December 16, 2021
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Preparing for Embryo Transfer as a Surrogate

Getting pregnant as a surrogate might not be as easy as it was to get pregnant with your own child. As a gestational carrier, you will have to go through the process of in vitro fertilization (IVF), where an embryo created in a laboratory –with no biological relation to you– is transferred into your uterus. IVF requires weeks of preparation and medications for a successful pregnancy. The embryo transfer preparation can often seem like the most grueling part of the entire IVF process and can last weeks or even months. 

Although this is often the scariest part for first time gestational carriers, once you become familiar with all the medications, it’s easy! Typical embryo prep protocols will include a series of pills, injections, patches, and vaginal suppositories that correspond to your cycle. You will be trained on how to give yourself an injection and Nodal’s support team will be with you every step of the way, if needed.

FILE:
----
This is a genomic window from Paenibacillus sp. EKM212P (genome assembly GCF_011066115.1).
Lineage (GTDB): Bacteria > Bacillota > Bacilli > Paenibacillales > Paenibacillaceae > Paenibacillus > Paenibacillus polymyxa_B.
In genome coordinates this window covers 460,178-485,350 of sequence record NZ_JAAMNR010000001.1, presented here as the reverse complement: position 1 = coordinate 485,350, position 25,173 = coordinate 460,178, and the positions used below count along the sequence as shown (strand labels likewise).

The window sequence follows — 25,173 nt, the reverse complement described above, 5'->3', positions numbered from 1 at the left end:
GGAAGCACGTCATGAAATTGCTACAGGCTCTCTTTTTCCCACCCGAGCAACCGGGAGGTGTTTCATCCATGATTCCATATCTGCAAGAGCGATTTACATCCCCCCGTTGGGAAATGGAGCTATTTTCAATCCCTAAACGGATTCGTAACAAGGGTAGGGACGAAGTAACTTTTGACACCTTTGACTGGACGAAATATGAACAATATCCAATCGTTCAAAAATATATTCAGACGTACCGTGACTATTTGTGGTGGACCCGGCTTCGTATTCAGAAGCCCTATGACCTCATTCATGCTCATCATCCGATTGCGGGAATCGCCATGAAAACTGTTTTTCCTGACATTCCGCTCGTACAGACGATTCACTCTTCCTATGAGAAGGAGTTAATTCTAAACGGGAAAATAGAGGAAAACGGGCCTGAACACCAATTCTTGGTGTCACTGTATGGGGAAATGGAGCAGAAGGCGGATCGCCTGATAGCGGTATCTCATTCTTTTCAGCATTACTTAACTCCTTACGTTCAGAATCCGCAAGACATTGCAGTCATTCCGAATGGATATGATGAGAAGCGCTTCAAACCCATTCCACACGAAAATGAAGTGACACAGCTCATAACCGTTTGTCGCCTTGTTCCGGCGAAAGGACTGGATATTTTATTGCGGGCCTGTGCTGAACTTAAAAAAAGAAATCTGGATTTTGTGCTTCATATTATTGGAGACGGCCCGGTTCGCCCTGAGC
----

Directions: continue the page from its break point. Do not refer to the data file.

While you are taking the hormones, the fertility clinic will take periodic blood tests and transvaginal ultrasounds to monitor how your body is responding to the treatment. It is normal to have adjustments made to your protocol depending on your results. You will likely have the most doctor appointments during this period. It may feel like you are just in and out of offices for these few weeks! 

Once your uterine lining, called the endometrium, has thickened and is ready for embryo implantation, you will be scheduled for the transfer!

Tips for a successful transfer:

  • Eat a healthy well-balanced diet
  • Avoid alcohol, tobacco, and caffeine (including chocolate, tea, coffee, decaf coffee, etc.)
  • Moderate low impact exercise (avoid weight lifting, abdominal exercises, and high intensity aerobics) 
  • Avoid prolonged sun exposure
  • Avoid hot tubs, jacuzzis, saunas, etc. 
  • Avoid using Aspirin, Ibuprofen, or Anaprox (Aleve) 
  • Tylenol use is acceptable
  • Abstain from sexual intercourse while on certain medications